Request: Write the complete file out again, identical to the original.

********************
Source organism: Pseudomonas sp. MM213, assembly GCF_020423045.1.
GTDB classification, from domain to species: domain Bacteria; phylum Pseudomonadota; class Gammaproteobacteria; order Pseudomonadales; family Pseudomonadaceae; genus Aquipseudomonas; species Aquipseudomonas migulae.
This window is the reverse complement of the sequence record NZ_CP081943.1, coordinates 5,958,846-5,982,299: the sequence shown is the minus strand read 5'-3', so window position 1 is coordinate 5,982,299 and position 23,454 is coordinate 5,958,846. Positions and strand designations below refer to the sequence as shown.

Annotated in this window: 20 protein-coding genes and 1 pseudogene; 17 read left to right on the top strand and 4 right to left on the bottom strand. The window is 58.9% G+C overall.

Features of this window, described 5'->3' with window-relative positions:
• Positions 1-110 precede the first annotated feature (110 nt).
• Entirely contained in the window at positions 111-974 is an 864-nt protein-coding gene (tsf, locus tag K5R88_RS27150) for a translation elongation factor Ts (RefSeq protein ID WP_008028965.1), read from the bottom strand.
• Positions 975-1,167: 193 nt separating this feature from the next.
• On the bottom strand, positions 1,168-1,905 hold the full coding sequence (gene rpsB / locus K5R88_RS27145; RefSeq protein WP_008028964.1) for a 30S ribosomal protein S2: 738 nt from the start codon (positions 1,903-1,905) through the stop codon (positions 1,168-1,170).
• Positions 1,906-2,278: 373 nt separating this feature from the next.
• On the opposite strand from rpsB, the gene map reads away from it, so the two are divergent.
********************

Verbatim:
Source organism: Pseudomonas sp. MM213, assembly GCF_020423045.1.
GTDB classification, from domain to species: domain Bacteria; phylum Pseudomonadota; class Gammaproteobacteria; order Pseudomonadales; family Pseudomonadaceae; genus Aquipseudomonas; species Aquipseudomonas migulae.
This window is the reverse complement of the sequence record NZ_CP081943.1, coordinates 5,958,846-5,982,299: the sequence shown is the minus strand read 5'-3', so window position 1 is coordinate 5,982,299 and position 23,454 is coordinate 5,958,846. Positions and strand designations below refer to the sequence as shown.

Annotated in this window: 20 protein-coding genes and 1 pseudogene; 17 read left to right on the top strand and 4 right to left on the bottom strand. The window is 58.9% G+C overall.

Features of this window, described 5'->3' with window-relative positions:
• Positions 1-110 precede the first annotated feature (110 nt).
• Entirely contained in the window at positions 111-974 is an 864-nt protein-coding gene (tsf, locus tag K5R88_RS27150) for a translation elongation factor Ts (RefSeq protein ID WP_008028965.1), read from the bottom strand.
• Positions 975-1,167: 193 nt separating this feature from the next.
• On the bottom strand, positions 1,168-1,905 hold the full coding sequence (gene rpsB / locus K5R88_RS27145; RefSeq protein WP_008028964.1) for a 30S ribosomal protein S2: 738 nt from the start codon (positions 1,903-1,905) through the stop codon (positions 1,168-1,170).
• Positions 1,906-2,278: 373 nt separating this feature from the next.
• On the opposite strand from rpsB, the gene map reads away from it, so the two are divergent.